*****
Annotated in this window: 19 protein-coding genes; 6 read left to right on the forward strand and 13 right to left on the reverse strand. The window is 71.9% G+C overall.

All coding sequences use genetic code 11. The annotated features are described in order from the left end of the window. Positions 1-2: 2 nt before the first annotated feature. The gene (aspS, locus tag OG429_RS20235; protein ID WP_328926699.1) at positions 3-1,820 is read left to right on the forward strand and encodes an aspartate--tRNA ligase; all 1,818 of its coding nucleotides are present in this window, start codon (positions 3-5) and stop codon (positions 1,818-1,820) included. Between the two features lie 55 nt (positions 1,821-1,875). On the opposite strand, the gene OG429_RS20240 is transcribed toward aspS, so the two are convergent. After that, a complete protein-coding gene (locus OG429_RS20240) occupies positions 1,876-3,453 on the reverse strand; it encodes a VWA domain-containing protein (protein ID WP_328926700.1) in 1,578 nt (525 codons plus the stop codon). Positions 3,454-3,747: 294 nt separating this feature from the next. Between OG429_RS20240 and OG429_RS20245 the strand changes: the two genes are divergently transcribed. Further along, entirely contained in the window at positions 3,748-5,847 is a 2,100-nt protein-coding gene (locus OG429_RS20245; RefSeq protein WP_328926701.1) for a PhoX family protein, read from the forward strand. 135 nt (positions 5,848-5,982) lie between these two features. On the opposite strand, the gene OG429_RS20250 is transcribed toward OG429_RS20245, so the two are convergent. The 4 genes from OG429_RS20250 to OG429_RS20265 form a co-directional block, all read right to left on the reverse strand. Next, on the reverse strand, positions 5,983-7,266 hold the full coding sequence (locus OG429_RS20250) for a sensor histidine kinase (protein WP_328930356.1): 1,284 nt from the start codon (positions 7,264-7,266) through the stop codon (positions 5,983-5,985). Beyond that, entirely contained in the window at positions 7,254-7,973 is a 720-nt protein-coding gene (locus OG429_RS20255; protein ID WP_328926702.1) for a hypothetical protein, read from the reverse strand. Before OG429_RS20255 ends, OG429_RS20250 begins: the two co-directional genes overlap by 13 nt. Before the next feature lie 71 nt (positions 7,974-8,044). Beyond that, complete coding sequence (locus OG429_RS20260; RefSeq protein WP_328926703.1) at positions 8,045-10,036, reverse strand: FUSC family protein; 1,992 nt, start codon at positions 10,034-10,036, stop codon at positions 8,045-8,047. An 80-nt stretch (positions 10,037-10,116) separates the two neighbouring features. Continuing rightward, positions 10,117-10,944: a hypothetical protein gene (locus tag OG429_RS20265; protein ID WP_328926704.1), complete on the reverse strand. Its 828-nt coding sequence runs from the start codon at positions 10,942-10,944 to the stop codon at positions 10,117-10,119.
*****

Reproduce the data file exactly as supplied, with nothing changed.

Annotated in this window: 19 protein-coding genes; 6 read left to right on the forward strand and 13 right to left on the reverse strand. The window is 71.9% G+C overall.

All coding sequences use genetic code 11. The annotated features are described in order from the left end of the window. Positions 1-2: 2 nt before the first annotated feature. The gene (aspS, locus tag OG429_RS20235; protein ID WP_328926699.1) at positions 3-1,820 is read left to right on the forward strand and encodes an aspartate--tRNA ligase; all 1,818 of its coding nucleotides are present in this window, start codon (positions 3-5) and stop codon (positions 1,818-1,820) included. Between the two features lie 55 nt (positions 1,821-1,875). On the opposite strand, the gene OG429_RS20240 is transcribed toward aspS, so the two are convergent. After that, a complete protein-coding gene (locus OG429_RS20240) occupies positions 1,876-3,453 on the reverse strand; it encodes a VWA domain-containing protein (protein ID WP_328926700.1) in 1,578 nt (525 codons plus the stop codon). Positions 3,454-3,747: 294 nt separating this feature from the next. Between OG429_RS20240 and OG429_RS20245 the strand changes: the two genes are divergently transcribed. Further along, entirely contained in the window at positions 3,748-5,847 is a 2,100-nt protein-coding gene (locus OG429_RS20245; RefSeq protein WP_328926701.1) for a PhoX family protein, read from the forward strand. 135 nt (positions 5,848-5,982) lie between these two features. On the opposite strand, the gene OG429_RS20250 is transcribed toward OG429_RS20245, so the two are convergent. The 4 genes from OG429_RS20250 to OG429_RS20265 form a co-directional block, all read right to left on the reverse strand. Next, on the reverse strand, positions 5,983-7,266 hold the full coding sequence (locus OG429_RS20250) for a sensor histidine kinase (protein WP_328930356.1): 1,284 nt from the start codon (positions 7,264-7,266) through the stop codon (positions 5,983-5,985). Beyond that, entirely contained in the window at positions 7,254-7,973 is a 720-nt protein-coding gene (locus OG429_RS20255; protein ID WP_328926702.1) for a hypothetical protein, read from the reverse strand. Before OG429_RS20255 ends, OG429_RS20250 begins: the two co-directional genes overlap by 13 nt. Before the next feature lie 71 nt (positions 7,974-8,044). Beyond that, complete coding sequence (locus OG429_RS20260; RefSeq protein WP_328926703.1) at positions 8,045-10,036, reverse strand: FUSC family protein; 1,992 nt, start codon at positions 10,034-10,036, stop codon at positions 8,045-8,047. An 80-nt stretch (positions 10,037-10,116) separates the two neighbouring features. Continuing rightward, positions 10,117-10,944: a hypothetical protein gene (locus tag OG429_RS20265; protein ID WP_328926704.1), complete on the reverse strand. Its 828-nt coding sequence runs from the start codon at positions 10,942-10,944 to the stop codon at positions 10,117-10,119.